This is Birmingham U.K., of course. I have visited this museum, in the centre of Birmingham, many times. Sometimes just to look at the galleries; sometimes to take Liz’s grandchildren to a holiday activity; sometimes just to visit the Edwardian Tea Rooms where you can guarantee having a really good pot of loose leaf tea, in the most delightful surroundings, with Edwardian-style circular banquettes and large paintings and prints on the wall. The Museum is free which means you can pop in for a short visit as many times as you like; you don’t have to immerse yourself in paintings in order to ‘get your money’s worth’. I like a Museum like that, you are free to wander at your pace until you are tired and the return at a later date.
I bought this tea towel on a trip to the pre-Raphelite galleries in 2013, which included a visit to the tea rooms and a drop-in at the shop. The tea towel shows the imposing edifice of the Museum, typical Birmingham red brick, Victorian building. It was officially opened as the Birmingham Museum and Art Gallery in 1885 by the Prince of Wales (later Edward VII) who appears a lot in my blogs, because he opened so many things. Birmingham Museum and Art Gallery has nearly a million visitors a year, ranking as 16th most visited Museum nationally, and 5th outside of London. Not only is the Museum home to the ‘Staffordshire Hoard’, the largest collection of Anglo-Saxon gold ever found, but also to the logo from the top of the HP factory which was demolished in 2007. Birmingham Museum and Art Gallery is probably my favourite of the more traditional museums.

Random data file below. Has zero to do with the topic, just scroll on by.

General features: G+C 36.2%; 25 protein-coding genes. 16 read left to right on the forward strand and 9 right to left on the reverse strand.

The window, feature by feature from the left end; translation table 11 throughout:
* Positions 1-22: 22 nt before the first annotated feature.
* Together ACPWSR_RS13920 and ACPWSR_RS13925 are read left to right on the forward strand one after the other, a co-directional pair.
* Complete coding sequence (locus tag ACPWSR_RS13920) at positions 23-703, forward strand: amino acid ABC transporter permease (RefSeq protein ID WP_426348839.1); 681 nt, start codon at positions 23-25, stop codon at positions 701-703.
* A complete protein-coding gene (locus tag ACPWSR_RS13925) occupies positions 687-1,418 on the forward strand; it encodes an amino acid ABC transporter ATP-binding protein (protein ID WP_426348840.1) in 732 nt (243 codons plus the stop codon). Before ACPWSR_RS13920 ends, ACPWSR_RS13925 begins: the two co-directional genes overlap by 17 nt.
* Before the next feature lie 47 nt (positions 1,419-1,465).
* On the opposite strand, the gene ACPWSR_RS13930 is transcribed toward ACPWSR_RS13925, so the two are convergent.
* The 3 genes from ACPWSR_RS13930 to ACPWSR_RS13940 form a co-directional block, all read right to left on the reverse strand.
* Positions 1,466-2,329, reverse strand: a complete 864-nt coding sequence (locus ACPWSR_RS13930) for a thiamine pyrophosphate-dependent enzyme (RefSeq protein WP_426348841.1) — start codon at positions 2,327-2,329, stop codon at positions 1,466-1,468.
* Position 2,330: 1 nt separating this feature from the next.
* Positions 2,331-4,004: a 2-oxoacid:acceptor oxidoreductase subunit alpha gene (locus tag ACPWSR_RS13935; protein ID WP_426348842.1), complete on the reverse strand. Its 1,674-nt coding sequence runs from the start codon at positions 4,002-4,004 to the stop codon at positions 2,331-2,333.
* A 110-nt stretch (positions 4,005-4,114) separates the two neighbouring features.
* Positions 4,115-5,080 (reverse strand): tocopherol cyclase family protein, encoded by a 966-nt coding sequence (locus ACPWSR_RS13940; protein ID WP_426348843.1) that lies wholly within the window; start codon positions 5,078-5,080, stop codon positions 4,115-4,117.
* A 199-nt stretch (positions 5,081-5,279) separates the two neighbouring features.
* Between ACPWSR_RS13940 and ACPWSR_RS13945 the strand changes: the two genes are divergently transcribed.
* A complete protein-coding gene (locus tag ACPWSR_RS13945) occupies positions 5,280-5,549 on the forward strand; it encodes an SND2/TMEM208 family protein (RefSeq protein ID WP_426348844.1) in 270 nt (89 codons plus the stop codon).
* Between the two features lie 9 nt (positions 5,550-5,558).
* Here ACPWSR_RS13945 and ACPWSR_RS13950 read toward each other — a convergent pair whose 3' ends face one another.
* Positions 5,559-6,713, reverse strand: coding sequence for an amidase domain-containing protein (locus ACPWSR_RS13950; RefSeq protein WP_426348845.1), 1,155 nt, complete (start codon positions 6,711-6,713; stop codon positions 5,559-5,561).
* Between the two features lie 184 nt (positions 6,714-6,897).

It seems appropriate to be able to blog about this tea towel today because yesterday I paid yet another visit to the Edwardian Tea Rooms. I was accompanied by Lyra and her grandparents. We were having a quick sandwich, piece of cake and cup of tea before meeting up with her mother. It had been a lovely day, bright sunshine, warm, not a cloud in the sky; we had been on one of the stretches of Birmingham’s canals (Birmingham has more miles of canal than Venice apparently, 8 more miles). Lyra’s mother, Jai (future inheritor of this collection of tea towels) was graduating from Aston University as a Doctor of Philosophy but the University have a lower age limit for people who could attend the ceremony and Lyra was too young, hence a bit of a day out before meeting up with her mother for loads of photos to be taken, more photos than anyone would ever need; photos in the centre of Birmingham, photos on Aston University campus, photos in the marquee drinking prosecco or a cold cup of tea. Lyra loved her mother’s gown and hat, had a dashing photo wearing the hat and another hiding under the gown. After the photo shoot, we all decided to retire to the Boston Tea Party on Corporation Street for a Vegan breakfast, three toasted sandwiches, a burger and a bowl of chips followed by tea for three, a white chocolate milkshake, two fruit juices and an Americano with soya milk. Great fun but was it the healthiest of diets? I don’t care, it was good, very enjoyable and a great way to celebrate a momentous day.
Click below to return to the Virtual Tea Towel Museum